Laboratory

Analytical instruments and Research in Guo Lab at UWM

A. Instruments for colloidal and nanoparticle characterization

• Asymmetrical Flow Field-Flow Fractionation (AFlFFF) system

The flow field-flow fractionation (FlFFF) is a chromatography-like technique capable of simultaneous separation and characterization of colloids, nanoparticles and macromolecules in aquatic environments.  Our new asymmetrical flow field-flow fractionation system (Postnova) purchased through a NSF Major Research Instrument grant (NSF-MRI award #1233192) can be coupled with a series of online detectors including a multiple angles light scattering (MALS) detector (21 angles), a UV absorbance detector, two fluorescence detectors with four different Ex/Em wavelength combinations, a refractive index, ICP-MS (e.g., Stolpe et al., 2010; Stolpe et al., 2013; Zhou et al. 2016), and other offline detectors/instruments, such as spectrophotometer, 3D fluorometer (e.g., Zhou and Guo, JCA 2015), EEM-PARAFAC (e.g., Lin and Guo, ES&T 2020), gamma- & alpha-spectroscopy, and SEM/TEM/AFM, supporting and augmenting graduate education and ongoing research and allowing broader applications in aquatic and environmental sciences and other emerging topics.

We are looking for motivated graduate and undergraduate students to join our research group and to work on this analytical technique and its applications.   Contact Dr. Guo at guol@uwm.edu for more information.

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Postnova asymmetric flow field-flow fractionation system, coupled with online detectors including MALS, UV-absorbance, fluorescence with 4 different Ex/Em combinations, refractive Index, etc (photo from Guo).

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Separation of macromolecules and colloidal particles within FlFFF system

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Separation of nanoparticles and/or colloids using our AFlFFF system (from Zhou and Guo, 2015, Journal of Chromatography A)

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Examples showing the coupling between FlFFF separation techniques and fluorescence EEMs measurements. As shown in the EEM spectra, bulk DOM is highly heterogeneous with different chemical composition between DOM size fractions (from Zhou and Guo, 2015, Journal of Chromatography A).

Coupling the FlFFF size-fractionation with EEM-PARAFAC analysis to elucidate PARAFAC-derived DOM components in individual water samples and to decipher changes in DOM composition and optical properties with molecular weight within a specific sample (from Lin and Guo, 2020, ES&T).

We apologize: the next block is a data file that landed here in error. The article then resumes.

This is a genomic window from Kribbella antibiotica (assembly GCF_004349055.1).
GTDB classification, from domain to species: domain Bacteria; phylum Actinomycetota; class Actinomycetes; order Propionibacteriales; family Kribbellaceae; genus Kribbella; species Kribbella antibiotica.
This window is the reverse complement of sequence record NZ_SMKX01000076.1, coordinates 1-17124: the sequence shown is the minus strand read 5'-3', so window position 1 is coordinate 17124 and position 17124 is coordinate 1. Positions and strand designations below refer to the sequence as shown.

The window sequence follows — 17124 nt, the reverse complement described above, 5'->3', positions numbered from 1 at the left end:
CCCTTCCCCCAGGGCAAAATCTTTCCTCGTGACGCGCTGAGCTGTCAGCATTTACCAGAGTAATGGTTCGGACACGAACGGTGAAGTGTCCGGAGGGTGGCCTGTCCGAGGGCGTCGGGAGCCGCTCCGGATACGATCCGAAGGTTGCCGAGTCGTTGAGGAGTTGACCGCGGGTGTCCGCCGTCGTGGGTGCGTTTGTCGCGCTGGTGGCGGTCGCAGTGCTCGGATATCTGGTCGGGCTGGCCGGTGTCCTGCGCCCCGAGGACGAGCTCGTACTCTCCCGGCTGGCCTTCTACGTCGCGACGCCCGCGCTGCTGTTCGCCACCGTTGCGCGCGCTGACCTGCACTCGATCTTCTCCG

Examples showing the dynamic changes in PARAFAC-derived fluorescent DOM components with molecular weight within an individual DOM sample from the Milwaukee River (from Lin and Guo, 2020, ES&T).

• SPLITT system: We also have a Postnova SPLITT system for size fractionation/separation of suspended particles and/or sediment/soil for further chemical and isotopic characterization.

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Ultrafiltration systems

Our ultrafiltration systems have been widely used for size fractionation and isolating colloids or high molecular weight DOM for further chemical and isotopic characterization (Guo and Santschi, 2007, pdf; and Guo et al 2000).  These ultrafiltration units range from large engineering systems equipped with multiple spiral-wound or hollow fiber cartridges capable of processing hundreds and thousands of liters of water (Guo et al. 1996, 1997) to very small devices such as centrifugal units and stirred cell units for tracer studies and controlled laboratory experiments (e.g., Lin et al. 2015; Yang et al. 2015) and to quantify molecular size distribution of DOM and colloidal size spectra (e.g., Chen et al., 2004;  Xu and Guo, 2017, Water Research; Xu and Guo, 2018).

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Different ultrafiltration systems, ranging from centrifugal to stirred cells, large volume spiral wound cartridges and engineering systems

A schematic diagram of a ultrafiltration system for isolating colloids/naoparticles from natural waters (Guo and Santschi 2007).

Large volume ultrafiltration (up to 100 liters) for collecting nanoparticles / macromolecules and/or sufficient amounts of freeze dried COM samples for isotopic and molecular characterization (Photo from Guo)

Atomic force microscopy image of aquatic colloids (from Santschi et al., 1998, L&O)

• Interactions of NOM with nanoparticles and metals

Natural organic matter (NOM) isolated using ultrafiltration and model macromolecular organic matter with different functional groups were used to understand the interactions between DOM and nanoparticles (see examples in Kteeba et al., 2017 ENPO;  Baalousha et al., 2018, Environmental Science: Nano) and effects of NOM on surface properties and toxicity of nanoparticles in aquatic organisms (see examples below).